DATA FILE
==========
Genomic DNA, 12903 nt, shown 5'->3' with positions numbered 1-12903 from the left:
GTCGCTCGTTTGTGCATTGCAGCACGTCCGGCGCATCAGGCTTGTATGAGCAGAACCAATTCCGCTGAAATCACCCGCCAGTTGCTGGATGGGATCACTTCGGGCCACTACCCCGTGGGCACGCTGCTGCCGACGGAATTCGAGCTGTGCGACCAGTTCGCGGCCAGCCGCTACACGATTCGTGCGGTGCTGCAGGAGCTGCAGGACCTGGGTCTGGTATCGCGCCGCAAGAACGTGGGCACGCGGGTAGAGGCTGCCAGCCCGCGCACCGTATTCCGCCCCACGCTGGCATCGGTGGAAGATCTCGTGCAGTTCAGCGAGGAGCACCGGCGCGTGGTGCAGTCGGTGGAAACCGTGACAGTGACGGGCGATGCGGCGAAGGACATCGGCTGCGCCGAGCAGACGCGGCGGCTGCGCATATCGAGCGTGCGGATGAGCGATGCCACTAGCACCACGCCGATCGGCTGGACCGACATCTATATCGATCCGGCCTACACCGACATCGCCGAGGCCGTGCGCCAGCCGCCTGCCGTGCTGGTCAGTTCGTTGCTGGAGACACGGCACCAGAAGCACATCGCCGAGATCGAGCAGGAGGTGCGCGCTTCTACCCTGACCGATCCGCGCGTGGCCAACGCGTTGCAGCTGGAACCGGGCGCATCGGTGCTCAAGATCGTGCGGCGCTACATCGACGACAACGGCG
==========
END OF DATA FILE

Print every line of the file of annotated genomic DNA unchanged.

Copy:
Genomic DNA, 12903 nt, shown 5'->3' with positions numbered 1-12903 from the left:
GTCGCTCGTTTGTGCATTGCAGCACGTCCGGCGCATCAGGCTTGTATGAGCAGAACCAATTCCGCTGAAATCACCCGCCAGTTGCTGGATGGGATCACTTCGGGCCACTACCCCGTGGGCACGCTGCTGCCGACGGAATTCGAGCTGTGCGACCAGTTCGCGGCCAGCCGCTACACGATTCGTGCGGTGCTGCAGGAGCTGCAGGACCTGGGTCTGGTATCGCGCCGCAAGAACGTGGGCACGCGGGTAGAGGCTGCCAGCCCGCGCACCGTATTCCGCCCCACGCTGGCATCGGTGGAAGATCTCGTGCAGTTCAGCGAGGAGCACCGGCGCGTGGTGCAGTCGGTGGAAACCGTGACAGTGACGGGCGATGCGGCGAAGGACATCGGCTGCGCCGAGCAGACGCGGCGGCTGCGCATATCGAGCGTGCGGATGAGCGATGCCACTAGCACCACGCCGATCGGCTGGACCGACATCTATATCGATCCGGCCTACACCGACATCGCCGAGGCCGTGCGCCAGCCGCCTGCCGTGCTGGTCAGTTCGTTGCTGGAGACACGGCACCAGAAGCACATCGCCGAGATCGAGCAGGAGGTGCGCGCTTCTACCCTGACCGATCCGCGCGTGGCCAACGCGTTGCAGCTGGAACCGGGCGCATCGGTGCTCAAGATCGTGCGGCGCTACATCGACGACAACGGCG